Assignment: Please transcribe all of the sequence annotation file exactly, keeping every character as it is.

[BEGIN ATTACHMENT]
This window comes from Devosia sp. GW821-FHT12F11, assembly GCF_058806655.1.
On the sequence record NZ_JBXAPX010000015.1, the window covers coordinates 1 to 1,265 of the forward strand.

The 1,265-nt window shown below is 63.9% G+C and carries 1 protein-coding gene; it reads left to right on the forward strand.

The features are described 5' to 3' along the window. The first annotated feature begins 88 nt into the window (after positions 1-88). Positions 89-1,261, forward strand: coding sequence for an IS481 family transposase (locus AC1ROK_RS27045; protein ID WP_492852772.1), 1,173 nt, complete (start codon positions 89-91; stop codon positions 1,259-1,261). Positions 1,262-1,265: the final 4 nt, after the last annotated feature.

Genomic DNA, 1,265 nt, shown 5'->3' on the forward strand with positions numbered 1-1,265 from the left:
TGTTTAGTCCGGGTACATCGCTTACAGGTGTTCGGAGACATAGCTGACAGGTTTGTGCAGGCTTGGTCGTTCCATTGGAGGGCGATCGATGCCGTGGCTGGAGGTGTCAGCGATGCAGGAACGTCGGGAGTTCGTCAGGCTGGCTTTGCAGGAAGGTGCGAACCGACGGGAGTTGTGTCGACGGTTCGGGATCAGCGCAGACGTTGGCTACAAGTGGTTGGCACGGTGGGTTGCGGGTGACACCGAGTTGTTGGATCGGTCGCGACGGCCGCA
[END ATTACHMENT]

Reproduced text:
This window comes from Devosia sp. GW821-FHT12F11, assembly GCF_058806655.1.
On the sequence record NZ_JBXAPX010000015.1, the window covers coordinates 1 to 1,265 of the forward strand.

The 1,265-nt window shown below is 63.9% G+C and carries 1 protein-coding gene; it reads left to right on the forward strand.

The features are described 5' to 3' along the window. The first annotated feature begins 88 nt into the window (after positions 1-88). Positions 89-1,261, forward strand: coding sequence for an IS481 family transposase (locus AC1ROK_RS27045; protein ID WP_492852772.1), 1,173 nt, complete (start codon positions 89-91; stop codon positions 1,259-1,261). Positions 1,262-1,265: the final 4 nt, after the last annotated feature.

Genomic DNA, 1,265 nt, shown 5'->3' on the forward strand with positions numbered 1-1,265 from the left:
TGTTTAGTCCGGGTACATCGCTTACAGGTGTTCGGAGACATAGCTGACAGGTTTGTGCAGGCTTGGTCGTTCCATTGGAGGGCGATCGATGCCGTGGCTGGAGGTGTCAGCGATGCAGGAACGTCGGGAGTTCGTCAGGCTGGCTTTGCAGGAAGGTGCGAACCGACGGGAGTTGTGTCGACGGTTCGGGATCAGCGCAGACGTTGGCTACAAGTGGTTGGCACGGTGGGTTGCGGGTGACACCGAGTTGTTGGATCGGTCGCGACGGCCGCA